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Old 01-16-2008, 12:33 AM   #11 (permalink)
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Some trucks achieve a similar result by using a thermostat to control the opening of the grille slats ahead of the radiator.
I remember being in stop and go traffic beside a large Autocar truck and its grill opened and closed with it's throttle. Every time pulling up 15 - 20' it opened, then closed while slowing or idling. Seemed pretty clever and this was even pre-internet.

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Old 01-16-2008, 02:10 AM   #12 (permalink)
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Perforated screens are velocity sensitive; at low speeds they let in about what you'd expect- say, a 30% open screen will let in 30% of what an unobstructed vent would- and at higher speeds they "close up" to the oncoming flow and appear to the air to be more "solid".
This is cool because I think you may end up creating an "aesthetic" that is also MPG efficient. Aaaaaaaaand ..... it's a passive design. No moving parts means uber-reliability and cheap to make.

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Old 01-16-2008, 03:32 PM   #13 (permalink)
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I made this thought experiment to visualize it: imagine a pail with a 30% open screen covering it. Let a small stream of water flow onto it; all the water easily goes through the screen and into the bucket. Turn a deluge of water onto it and most of the water flies off all around the bucket, yet some gets through, but probably not a whole lot more than the small stream.
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Old 01-16-2008, 05:32 PM   #14 (permalink)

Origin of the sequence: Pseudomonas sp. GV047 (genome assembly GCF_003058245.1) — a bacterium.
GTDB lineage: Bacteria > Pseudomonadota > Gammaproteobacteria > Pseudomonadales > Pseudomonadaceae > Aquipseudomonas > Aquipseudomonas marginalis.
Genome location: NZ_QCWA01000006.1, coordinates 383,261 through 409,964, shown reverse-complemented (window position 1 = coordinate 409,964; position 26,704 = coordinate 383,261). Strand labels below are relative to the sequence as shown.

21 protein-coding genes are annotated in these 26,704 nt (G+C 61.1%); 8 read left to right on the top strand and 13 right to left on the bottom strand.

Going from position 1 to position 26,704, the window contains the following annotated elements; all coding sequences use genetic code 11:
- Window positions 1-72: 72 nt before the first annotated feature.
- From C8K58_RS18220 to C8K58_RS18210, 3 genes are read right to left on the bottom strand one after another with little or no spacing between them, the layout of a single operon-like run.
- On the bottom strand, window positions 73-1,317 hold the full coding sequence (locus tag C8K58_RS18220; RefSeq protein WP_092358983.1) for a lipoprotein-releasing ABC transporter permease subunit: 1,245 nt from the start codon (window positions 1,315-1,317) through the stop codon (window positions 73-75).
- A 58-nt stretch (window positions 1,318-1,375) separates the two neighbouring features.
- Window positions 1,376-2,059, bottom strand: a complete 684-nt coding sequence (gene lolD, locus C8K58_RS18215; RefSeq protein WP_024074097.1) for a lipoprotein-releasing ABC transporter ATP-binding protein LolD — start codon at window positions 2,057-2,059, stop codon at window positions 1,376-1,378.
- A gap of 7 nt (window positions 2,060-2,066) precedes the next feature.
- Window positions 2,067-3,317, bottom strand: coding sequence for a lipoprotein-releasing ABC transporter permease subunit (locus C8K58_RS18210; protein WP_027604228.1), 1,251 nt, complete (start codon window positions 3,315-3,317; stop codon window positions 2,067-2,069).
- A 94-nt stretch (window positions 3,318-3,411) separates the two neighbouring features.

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Has anyone noticed that the newer vehicles are using honeycomb grills that imitate a perforated grille? I've noticed this on newer dodge trucks and dodge vehicles.

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Some trucks achieve a similar result by using a thermostat to control the opening of the grille slats ahead of the radiator.
At low temperatures the grill opening is small and at higher temperatures the opening change to allow more airflow.
This is the stuff auto manufacturers need to start doing and shutting their mouths about the 35mpg fleet average they have to meet. Couldn't they just make one that is controlled by air so the electrical system doesn't have to work so much? it's open whenever your at low speeds, but go fast enough and the flaps are caused to lift up from the force of air and cover the grille openings.

Basically, there are flaps that lay down on the front bumper on hinges, and is bent at the tip at an angle. At slow speeds, they stay down, but when you go fast enough air is forced under the flaps because the bend at the tip is at an upward angle. The air being forced under it lifts the flap into the air, and is pressed up against the grille opening until you have to stop, where they fall back down onto the front bumper.

Maybe not the best idea, but it's a start.